25 Jan 2017
Laughing Off That Moping Mood
For many people around me, the year 2016 was tough. In my case, it was full of very high “Highs”, and very low “Lows”, thus it was an emotional roller-coaster for me. Two weeks before the end of it, I realized that I felt emotionally exhausted. I mean EXHAUSTED. For the first time in my life, I couldn’t wait for the year to end!!
So I ended up moping for 2 weeks, literally. My family and friends did everything to remind me that 2016 wasn’t a total waste of my time, bringing back to my memory all the good things that happened and the lessons learned from the bad things. Although intellectually in agreement with them, I remained in my moping mood. Yes, yes, despite some laughter exercises that I kept doing… And spas, and massages and sports and all those things that can bring you back up.
Honestly, the real reason I stayed in that moping mood is… because I WANTED TO! You know what I am talking about, we’ve all been there. There is a sense of comfort in sadness and negative emotions. It’s predictable to feel sad: I know how to deal with it. It’s much less predictable to feel joyful and happy, I personally am still learning how to be more positive (and here I am admitting that I gave up for 2 weeks!!) Well, I had a plan: I gave myself until 2017 to mop and decided to get out of that mood by making a conscious effort (this would be a subject of another article).
But that got me wondering. I spent most of 2016 creating more positive routines for myself, put a lot of effort into it actually, and yet it felt almost “good” to go back into the sadness state. Why is that?
The answer came from Laughter Guru’s book “The inner spirit of Laughter”. In the chapter about 2 lessons learned in one day, Dr Kataria states that negativity affects us more than positivity. Aside from potential cultural conditioning, the real reason is probably in how humans are physiologically wired. Our moods and organ functions are regulated by the autonomic nervous system, which has a sympathetic division (responsible for “fight or flight” response usually activated by the need to survive) and parasympathetic division (responsible for relaxation and other bodily functions such as digestion, sleep, etc.) In the moments of stress, the sympathetic division is activated, once the stress has passed the parasympathetic division takes over.
However, it seems that there is 75% of nerves for the sympathetic division, and only 25% for parasympathetic division. Yes, it means that we have 3 times more nerves that are activated in response to stress and perceived negative situations! For every nerve to “relax”, we have 3 nerves to “stress”!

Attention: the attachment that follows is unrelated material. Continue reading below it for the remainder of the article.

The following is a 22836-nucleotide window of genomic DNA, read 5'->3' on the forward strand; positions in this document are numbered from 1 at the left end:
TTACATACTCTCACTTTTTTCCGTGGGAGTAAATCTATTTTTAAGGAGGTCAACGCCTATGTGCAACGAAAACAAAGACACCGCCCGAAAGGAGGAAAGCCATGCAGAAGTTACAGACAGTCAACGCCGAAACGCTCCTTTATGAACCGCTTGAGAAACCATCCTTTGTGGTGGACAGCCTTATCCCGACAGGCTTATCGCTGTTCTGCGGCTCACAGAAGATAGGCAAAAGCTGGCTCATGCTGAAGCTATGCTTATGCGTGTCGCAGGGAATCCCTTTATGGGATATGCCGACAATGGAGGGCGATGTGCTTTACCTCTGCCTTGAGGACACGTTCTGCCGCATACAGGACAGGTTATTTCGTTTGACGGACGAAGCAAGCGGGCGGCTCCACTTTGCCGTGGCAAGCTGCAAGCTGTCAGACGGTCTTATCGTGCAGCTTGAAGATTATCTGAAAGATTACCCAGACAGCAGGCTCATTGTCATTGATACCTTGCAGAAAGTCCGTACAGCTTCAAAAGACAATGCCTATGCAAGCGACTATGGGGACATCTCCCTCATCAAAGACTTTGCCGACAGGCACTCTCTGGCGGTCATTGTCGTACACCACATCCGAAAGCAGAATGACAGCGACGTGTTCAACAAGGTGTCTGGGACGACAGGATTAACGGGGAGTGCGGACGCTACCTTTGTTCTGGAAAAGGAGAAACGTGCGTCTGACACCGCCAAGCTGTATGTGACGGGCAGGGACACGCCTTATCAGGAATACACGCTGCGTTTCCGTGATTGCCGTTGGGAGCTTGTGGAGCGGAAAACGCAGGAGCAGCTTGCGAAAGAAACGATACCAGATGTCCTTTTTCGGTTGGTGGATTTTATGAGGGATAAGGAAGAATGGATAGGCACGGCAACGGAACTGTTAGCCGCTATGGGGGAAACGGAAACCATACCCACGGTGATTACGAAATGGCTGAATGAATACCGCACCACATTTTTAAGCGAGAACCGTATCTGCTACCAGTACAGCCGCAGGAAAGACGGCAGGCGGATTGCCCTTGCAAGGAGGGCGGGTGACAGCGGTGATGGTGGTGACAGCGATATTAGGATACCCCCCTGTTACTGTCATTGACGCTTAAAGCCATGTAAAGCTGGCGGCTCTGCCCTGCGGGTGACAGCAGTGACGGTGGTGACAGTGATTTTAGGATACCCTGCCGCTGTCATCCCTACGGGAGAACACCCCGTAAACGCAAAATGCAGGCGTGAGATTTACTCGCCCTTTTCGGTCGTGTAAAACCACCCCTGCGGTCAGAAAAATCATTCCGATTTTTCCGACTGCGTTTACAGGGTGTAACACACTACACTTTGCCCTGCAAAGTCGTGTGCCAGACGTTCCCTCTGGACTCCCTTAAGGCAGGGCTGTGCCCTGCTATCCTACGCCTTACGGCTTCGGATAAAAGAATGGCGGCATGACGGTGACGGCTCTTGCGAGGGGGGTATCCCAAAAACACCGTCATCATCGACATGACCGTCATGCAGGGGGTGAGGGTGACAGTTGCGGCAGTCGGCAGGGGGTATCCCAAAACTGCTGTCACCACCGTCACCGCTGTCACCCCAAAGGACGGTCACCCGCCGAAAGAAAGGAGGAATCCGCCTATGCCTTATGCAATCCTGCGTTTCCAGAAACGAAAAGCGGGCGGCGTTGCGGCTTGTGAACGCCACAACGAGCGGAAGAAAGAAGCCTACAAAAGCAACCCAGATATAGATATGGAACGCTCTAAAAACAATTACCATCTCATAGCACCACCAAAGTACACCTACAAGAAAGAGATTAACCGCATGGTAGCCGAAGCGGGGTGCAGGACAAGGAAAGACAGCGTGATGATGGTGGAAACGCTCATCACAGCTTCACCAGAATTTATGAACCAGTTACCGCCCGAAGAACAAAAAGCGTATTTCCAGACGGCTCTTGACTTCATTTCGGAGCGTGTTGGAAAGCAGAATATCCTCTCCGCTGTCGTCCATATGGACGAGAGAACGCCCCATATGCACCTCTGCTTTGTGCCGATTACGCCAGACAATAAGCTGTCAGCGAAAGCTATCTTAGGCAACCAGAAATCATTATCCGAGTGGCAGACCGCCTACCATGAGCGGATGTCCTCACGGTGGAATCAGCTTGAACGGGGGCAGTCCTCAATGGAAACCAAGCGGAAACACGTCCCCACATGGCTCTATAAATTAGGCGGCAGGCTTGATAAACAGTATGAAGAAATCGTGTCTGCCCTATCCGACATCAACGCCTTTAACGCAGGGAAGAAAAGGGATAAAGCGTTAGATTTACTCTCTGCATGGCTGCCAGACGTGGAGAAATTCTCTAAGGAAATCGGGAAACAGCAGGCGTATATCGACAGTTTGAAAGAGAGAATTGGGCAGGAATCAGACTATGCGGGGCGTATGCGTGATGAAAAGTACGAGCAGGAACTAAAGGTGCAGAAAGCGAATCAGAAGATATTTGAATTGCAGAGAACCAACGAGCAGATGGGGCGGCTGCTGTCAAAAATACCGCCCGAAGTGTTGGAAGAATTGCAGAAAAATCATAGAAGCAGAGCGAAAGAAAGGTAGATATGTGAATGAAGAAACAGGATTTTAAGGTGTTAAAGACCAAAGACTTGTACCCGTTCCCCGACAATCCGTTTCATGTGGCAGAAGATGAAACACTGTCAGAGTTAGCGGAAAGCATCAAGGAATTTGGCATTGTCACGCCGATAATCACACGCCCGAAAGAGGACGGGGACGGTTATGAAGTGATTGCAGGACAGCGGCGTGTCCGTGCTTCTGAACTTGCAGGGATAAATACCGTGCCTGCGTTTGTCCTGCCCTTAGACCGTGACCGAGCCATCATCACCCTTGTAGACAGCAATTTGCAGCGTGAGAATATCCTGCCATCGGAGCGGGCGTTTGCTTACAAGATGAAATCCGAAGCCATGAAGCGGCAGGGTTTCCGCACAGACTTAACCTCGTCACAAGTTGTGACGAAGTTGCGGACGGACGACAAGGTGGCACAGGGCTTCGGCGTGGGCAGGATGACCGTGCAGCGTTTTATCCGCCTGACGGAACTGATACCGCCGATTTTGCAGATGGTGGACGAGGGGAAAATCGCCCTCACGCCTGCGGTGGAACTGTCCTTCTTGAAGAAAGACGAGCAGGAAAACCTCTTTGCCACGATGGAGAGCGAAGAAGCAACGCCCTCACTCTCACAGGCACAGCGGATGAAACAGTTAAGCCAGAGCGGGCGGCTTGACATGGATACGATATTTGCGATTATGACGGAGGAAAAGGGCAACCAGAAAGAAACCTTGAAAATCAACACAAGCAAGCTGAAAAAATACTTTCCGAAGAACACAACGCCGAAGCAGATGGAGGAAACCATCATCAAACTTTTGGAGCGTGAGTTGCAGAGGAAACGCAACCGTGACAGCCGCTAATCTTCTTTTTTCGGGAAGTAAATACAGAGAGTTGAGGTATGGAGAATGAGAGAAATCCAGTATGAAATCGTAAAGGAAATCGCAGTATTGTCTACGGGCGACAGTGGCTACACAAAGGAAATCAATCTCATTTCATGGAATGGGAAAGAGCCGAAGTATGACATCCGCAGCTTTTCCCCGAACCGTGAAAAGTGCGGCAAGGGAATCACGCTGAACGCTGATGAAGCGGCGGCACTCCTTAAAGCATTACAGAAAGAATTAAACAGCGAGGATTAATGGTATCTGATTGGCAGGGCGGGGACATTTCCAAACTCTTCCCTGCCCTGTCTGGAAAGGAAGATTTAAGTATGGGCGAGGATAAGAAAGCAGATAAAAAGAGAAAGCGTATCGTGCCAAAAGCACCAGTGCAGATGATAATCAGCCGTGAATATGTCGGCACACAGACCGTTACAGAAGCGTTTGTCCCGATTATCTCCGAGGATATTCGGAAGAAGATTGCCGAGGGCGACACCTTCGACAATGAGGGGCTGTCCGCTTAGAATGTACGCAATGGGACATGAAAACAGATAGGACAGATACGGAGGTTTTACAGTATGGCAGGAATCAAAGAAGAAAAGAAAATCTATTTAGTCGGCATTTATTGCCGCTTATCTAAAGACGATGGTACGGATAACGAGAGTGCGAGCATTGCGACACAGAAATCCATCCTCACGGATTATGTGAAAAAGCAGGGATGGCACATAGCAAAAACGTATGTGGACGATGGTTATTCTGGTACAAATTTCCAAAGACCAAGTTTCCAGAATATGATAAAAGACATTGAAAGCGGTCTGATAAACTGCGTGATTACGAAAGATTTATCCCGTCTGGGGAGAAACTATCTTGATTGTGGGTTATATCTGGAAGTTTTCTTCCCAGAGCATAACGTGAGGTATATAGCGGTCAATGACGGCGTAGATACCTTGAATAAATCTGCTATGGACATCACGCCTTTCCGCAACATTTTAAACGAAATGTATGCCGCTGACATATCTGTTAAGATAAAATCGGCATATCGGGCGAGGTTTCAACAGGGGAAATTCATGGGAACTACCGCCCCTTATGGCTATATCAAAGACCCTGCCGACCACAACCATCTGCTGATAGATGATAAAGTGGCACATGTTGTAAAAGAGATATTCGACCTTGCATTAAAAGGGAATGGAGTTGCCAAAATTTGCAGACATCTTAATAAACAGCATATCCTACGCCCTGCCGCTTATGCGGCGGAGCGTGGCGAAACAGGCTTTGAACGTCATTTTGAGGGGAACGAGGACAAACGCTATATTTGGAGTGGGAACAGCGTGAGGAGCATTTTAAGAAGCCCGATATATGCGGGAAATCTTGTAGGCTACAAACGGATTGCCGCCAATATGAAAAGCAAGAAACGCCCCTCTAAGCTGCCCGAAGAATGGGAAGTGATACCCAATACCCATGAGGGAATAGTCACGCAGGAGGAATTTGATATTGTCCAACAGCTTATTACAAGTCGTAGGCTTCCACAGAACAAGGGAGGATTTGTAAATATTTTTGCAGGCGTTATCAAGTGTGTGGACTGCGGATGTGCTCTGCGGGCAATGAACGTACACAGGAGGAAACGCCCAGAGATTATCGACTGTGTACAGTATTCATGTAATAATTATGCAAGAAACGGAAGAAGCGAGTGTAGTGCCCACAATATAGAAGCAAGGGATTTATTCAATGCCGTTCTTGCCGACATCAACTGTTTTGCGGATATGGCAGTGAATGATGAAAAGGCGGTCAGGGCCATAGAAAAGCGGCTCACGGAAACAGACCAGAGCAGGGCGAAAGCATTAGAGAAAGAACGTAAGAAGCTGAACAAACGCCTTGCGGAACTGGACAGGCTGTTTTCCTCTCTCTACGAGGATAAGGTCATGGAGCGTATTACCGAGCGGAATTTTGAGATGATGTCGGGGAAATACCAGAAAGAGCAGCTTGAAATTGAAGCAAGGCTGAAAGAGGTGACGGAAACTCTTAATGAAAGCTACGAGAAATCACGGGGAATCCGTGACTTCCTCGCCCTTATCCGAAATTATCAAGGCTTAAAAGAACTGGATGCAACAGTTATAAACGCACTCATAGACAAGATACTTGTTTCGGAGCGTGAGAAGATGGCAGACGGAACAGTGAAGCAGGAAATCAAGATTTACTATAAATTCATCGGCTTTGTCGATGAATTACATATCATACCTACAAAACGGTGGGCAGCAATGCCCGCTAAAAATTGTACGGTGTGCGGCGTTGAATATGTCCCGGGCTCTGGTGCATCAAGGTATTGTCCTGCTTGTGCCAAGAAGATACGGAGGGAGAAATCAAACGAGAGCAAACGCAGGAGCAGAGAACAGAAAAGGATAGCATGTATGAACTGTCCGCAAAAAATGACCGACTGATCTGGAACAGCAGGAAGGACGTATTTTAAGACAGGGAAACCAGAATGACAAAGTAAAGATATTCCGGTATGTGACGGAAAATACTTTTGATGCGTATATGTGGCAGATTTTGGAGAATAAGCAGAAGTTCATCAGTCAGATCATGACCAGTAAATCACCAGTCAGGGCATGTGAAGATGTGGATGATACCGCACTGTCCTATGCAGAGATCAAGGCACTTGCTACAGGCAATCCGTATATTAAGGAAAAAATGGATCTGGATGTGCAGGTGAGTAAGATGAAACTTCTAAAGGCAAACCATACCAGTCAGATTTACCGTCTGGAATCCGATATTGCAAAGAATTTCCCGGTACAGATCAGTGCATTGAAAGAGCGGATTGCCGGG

This was eye-opening for me. It is physiologically harder for us to be happy than to be stressed and unhappy! So one year of efforts was overtaken by 2 weeks of moping in no time!
Dr Kataria continues to explain that a large portion of our parasympathetic nerves are located (or passing through) our diaphragm. You know, that muscle activated when we do deep breathing or laughing for example. Deep breaths are undeniable part of any meditation practice; we all know that it does calm us down. Isn’t it great to finally have a scientific explanation for this? Personally, I love it!
Knowing that, it is to be expected that we have to “work harder” to relax than to get all worked up. It is to be expected that negativity is an “easier” state than positivity.
So what does laughter have to do with it? Simple: laughter really activates deep breaths through intense movements of the diaphragm. Of course, you can learn how to medicate to achieve the same result, but laughter will bring you there faster. Yes, 2 minutes of laughter a day is less than 10-30 minutes of meditation a day (and you don’t have to learn how to laugh… you know how to laugh since you were a baby!)
So, are you game to laugh it all off? I wish you all an amazing and fulfilling 2017!
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